In summary, the author of this essay believes that:
• Our genetic genealogy family belongs to Haplogroup R1b1b2a1b4c and has the following characteristic DYS values: 390 = 25; 392 = 12; 389-2 = 38; YCAb = 19; and 456 = 17.
• Of the individuals identified to date as being members, the oldest lines appear to bear the surnames Waldberger and May/von May; those of intermediate age Schlotterer/Slaughter and Happes/Hoppes; and those of youngest age Messamer/Messmore, Sacher, and Kreis/Glass.
• Our genetic genealogy family is of Celtic origin, and its members probably resided near the eastern end of the Bodensee/Lake Constanz prior to the coronation of Charlemagne as Emperor in 800 AD before moving westward into the Black Forest and Switzerland, where they resided in the cantons of Appenzell, Solothurn, Thurgau, Zürich, Aargau, and Basel.
• The earliest connection between members of our genetic genealogy family and historical personages appears to be the landholder Habesburc enumerated in the Habsburgische Urbar of 1290 and 1292 with the counts von Habsburg, in general, and Eberhart von Habsburg (*~1227, +1284), founder of the Habsburg-Kyburg line in 1271, in particular.
• Through the application of genetic genealogy data to attempt to expand his knowledge of his own family line, the author has gained the added insight that, contrary to earlier belief, the royal Habsburg line appears to have evolved from Celtic warriors with the relatively common Haplogroup R1b1b2a1b who entered Switzerland from the east after the last Ice Age and began their rise to riches and notoriety in the late 900s.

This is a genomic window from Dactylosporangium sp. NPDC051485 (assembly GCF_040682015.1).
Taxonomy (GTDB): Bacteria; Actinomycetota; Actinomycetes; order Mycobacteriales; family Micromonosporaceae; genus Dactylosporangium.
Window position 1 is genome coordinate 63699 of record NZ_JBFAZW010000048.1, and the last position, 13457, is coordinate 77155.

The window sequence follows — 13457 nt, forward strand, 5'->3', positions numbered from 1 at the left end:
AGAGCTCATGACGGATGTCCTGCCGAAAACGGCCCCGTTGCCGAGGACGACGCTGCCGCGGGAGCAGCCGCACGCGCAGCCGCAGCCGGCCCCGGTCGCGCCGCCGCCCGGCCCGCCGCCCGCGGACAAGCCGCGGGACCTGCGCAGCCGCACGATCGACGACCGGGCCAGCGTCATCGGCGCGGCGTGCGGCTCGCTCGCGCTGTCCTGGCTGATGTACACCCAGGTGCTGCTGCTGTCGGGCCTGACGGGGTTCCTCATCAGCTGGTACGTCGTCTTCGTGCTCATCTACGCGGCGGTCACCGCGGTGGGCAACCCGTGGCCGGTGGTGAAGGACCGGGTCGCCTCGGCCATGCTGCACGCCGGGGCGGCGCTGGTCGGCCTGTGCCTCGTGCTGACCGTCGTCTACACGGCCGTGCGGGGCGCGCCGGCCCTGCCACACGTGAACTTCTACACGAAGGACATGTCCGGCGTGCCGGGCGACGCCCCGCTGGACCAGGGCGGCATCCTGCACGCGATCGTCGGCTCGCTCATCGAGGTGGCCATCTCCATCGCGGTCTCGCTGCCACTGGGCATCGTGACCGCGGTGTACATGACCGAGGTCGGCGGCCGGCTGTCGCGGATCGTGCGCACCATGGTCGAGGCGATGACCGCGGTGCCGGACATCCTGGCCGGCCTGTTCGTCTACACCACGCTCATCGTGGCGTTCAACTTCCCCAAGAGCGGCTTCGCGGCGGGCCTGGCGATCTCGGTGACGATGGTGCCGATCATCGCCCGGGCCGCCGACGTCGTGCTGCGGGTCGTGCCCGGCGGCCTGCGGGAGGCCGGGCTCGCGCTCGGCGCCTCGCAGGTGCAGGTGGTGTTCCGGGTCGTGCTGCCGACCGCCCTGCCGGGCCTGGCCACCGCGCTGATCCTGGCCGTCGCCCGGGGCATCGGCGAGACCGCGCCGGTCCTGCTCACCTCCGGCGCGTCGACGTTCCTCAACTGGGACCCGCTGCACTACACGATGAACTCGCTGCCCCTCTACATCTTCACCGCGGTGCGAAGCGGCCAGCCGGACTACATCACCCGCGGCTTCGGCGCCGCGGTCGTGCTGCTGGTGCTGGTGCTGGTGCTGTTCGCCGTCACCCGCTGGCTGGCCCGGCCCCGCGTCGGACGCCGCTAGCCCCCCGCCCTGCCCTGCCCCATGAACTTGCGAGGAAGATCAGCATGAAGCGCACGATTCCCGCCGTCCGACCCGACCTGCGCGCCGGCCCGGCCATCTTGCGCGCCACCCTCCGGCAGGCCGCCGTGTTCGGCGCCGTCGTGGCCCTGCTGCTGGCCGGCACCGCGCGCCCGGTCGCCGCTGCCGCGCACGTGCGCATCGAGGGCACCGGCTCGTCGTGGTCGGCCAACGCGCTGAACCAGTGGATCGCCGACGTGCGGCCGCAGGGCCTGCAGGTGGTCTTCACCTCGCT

These revelations lay the groundwork for continued research into the origins of our genetic genealogy family. As additional genetic data become available, it appears highly likely that our knowledge of our family origins will continue to grow rapidly. Areas of research that appear especially fruitful include: (1) learning of related genealogical lines even earlier than Waldburger and May, (2) the application of genetic genealogy models of the kind Thomas Sacher is applying to investigate probable relationships between our individual family members, (3) the identification of possible sources of Y- DNA from burial and other sites of Habsburg nobles before their lines died out, as all apparently have prior to 1841, and (4) continued family research available in ancient documents housed in a number of archives in Switzerland with special priority on the cloister throve at Saint Gallen.
1. Das Habsburgische Urbar, edited by Dr. Rudolf Maag, Verlag von Adolf Geering, Basel, 1894, Volume 1, pp 77, 316, and Volume 2, p 139.
2. The Black Death by Philip Ziegler, Penguin Books, 1969.
3. Quoted in The Black Death by Philip Ziegler, p 58.